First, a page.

The scoop: Replica backup storage device, by Seagate, about $200 (for 500GB version; 250GB version costs $130)
What it is: Imagine a really small toaster that was flattened, and you get the idea of the size of the Seagate Replica, a 250GB or 500GB hard drive that connects quickly and easily to your PC or notebook to provide instant backup of everything that you've got stored on the computer.
Unlike regular external USB hard drives, users can just plug in the Replica and leave it alone -- the software takes care of the rest, backing up all the files on the hard drive without needing any additional user support. The 500GB version is aimed at backing up two computers -- it also comes with a handy USB docking station that lets you place the Replica on a vertical stand.
Why it's cool: If you (or your users, or family members) hate the idea of data backup, you really can't get any easier than the Seagate Replica.
The "set it and forget it" concept really does apply here. After connecting the USB cable to my notebook, I got the pop-up window asking me whether I wanted to start the backup, and after choosing "yes", the Replica was off and running. The cool part is that the Replica runs in the background, allowing you to do other work while it does the backup.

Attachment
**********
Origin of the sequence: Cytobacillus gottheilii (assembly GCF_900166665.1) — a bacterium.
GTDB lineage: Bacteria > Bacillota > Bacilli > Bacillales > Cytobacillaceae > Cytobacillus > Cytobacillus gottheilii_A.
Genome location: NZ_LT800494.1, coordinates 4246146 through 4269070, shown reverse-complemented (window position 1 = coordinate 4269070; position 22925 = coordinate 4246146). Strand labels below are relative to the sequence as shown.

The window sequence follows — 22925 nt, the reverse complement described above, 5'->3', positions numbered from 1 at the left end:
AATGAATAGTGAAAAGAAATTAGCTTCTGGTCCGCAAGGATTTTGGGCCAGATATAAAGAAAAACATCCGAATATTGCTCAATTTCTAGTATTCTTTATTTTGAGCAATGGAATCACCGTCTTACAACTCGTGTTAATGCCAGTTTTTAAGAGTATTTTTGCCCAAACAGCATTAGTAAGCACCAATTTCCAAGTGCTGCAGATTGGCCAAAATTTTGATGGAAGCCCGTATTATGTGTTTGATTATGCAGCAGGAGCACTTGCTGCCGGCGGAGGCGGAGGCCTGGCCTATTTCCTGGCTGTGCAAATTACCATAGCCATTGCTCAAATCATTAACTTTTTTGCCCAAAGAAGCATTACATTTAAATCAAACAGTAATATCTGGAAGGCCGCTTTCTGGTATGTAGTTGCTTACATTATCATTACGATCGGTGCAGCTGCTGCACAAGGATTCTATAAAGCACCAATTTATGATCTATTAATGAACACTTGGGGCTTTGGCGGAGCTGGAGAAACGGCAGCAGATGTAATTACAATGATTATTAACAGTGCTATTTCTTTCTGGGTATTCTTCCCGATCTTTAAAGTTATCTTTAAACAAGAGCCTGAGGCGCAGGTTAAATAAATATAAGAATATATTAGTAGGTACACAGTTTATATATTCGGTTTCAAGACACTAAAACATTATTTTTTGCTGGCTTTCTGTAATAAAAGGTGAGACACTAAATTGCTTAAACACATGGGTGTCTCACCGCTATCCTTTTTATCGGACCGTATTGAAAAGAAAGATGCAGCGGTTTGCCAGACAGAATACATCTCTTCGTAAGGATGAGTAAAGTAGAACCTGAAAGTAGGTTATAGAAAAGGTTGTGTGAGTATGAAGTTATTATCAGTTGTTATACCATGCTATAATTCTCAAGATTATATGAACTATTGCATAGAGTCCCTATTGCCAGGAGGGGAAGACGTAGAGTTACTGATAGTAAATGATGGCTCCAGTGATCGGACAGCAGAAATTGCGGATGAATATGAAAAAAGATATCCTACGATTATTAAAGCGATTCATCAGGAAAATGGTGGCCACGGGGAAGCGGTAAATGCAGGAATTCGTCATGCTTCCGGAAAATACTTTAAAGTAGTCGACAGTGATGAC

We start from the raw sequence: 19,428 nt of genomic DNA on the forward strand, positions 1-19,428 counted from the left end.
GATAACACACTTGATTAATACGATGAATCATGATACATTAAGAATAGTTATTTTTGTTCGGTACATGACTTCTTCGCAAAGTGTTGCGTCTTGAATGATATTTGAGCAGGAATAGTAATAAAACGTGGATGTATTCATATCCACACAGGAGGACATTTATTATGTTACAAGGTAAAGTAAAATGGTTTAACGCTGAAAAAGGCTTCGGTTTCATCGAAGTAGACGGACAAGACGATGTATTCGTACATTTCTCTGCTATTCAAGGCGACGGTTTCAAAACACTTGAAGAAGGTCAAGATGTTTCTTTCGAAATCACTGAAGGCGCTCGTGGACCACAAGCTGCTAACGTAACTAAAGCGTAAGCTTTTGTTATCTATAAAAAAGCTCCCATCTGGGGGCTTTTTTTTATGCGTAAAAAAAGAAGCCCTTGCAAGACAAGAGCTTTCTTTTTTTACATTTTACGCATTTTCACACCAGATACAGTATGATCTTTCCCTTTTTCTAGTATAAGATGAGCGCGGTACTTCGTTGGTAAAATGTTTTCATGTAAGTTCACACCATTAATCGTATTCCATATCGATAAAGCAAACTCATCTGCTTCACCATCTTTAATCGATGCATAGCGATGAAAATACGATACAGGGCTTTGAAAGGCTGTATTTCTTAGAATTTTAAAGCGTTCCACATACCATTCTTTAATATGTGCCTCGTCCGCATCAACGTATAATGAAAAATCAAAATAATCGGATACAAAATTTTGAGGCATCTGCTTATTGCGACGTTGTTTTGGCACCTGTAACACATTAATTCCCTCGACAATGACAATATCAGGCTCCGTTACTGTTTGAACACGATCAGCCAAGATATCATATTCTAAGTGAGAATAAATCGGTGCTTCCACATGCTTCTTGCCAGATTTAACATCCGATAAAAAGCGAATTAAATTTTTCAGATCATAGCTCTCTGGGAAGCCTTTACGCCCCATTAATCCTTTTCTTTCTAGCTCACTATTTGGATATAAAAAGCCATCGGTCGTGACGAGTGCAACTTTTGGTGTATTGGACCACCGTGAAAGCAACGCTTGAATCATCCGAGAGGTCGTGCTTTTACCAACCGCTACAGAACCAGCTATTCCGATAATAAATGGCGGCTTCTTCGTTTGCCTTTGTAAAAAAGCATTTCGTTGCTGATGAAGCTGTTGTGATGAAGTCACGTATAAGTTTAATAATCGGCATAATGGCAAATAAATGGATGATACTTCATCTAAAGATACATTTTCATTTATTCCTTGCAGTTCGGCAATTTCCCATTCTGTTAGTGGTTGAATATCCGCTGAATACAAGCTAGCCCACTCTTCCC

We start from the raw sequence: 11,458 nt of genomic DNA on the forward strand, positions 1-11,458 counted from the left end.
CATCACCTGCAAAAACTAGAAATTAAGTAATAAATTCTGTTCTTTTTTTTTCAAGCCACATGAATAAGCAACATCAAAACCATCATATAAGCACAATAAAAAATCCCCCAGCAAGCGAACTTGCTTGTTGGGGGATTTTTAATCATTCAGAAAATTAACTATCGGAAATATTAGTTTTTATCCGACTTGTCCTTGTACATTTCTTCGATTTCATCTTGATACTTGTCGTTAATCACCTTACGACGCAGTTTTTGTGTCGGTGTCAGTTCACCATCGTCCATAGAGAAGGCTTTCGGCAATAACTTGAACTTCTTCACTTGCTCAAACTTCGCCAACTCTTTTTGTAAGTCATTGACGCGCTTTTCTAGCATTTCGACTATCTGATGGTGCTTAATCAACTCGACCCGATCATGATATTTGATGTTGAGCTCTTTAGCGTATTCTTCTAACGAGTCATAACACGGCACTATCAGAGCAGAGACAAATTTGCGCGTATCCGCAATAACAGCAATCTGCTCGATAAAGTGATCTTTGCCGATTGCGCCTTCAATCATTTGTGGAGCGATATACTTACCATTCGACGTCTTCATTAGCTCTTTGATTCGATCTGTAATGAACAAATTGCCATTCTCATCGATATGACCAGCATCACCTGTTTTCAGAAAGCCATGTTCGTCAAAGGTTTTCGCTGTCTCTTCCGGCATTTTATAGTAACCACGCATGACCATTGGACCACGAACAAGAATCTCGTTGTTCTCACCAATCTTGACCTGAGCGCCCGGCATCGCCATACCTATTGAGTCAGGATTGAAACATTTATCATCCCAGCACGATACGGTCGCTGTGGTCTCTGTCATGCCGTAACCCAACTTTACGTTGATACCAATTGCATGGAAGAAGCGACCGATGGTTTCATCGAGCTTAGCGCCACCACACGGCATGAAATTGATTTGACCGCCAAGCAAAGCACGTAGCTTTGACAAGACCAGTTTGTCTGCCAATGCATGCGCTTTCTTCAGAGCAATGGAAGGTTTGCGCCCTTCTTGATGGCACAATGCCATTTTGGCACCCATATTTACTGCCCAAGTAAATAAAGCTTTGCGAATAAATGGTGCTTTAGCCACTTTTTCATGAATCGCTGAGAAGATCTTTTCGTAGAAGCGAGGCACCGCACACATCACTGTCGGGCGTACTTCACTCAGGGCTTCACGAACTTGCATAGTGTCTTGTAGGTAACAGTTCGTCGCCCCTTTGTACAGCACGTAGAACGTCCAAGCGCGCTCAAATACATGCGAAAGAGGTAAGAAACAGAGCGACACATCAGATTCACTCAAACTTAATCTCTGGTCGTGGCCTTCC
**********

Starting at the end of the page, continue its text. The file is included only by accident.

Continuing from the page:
The software is also smart enough to track changes to your files while it's working, so you can be assured that the Word document you created while Replica was running will still be backed up.
Another cool feature: Replica will remember where it was in the backup process if you shut down the system, and will start back up when you plug it in later. I started a backup at home one night and was able to finish it at work the next day, for example.
The Replica software runs in the Windows system tray (at least in Windows XP), and lets you get a glimpse as to its status (how many files it has left to copy, for example), as well as other options for backup and security (you can set a password for access to the backup copy).
Some caveats: The only recommendation I would have before using this is to make sure that you've cleaned up the hard drive you want to back up. In my test, it took several hours for the Replica to copy every single file (I had at least 30,000 files it needed to go through), and this likely includes files that I really don't need copied.
If you are relatively organized in your file storage, it might be easier and quicker to just copy needed files (photos, music and videos, for example) via a regular USB external hard drive.
Grade: 5 stars (out of five)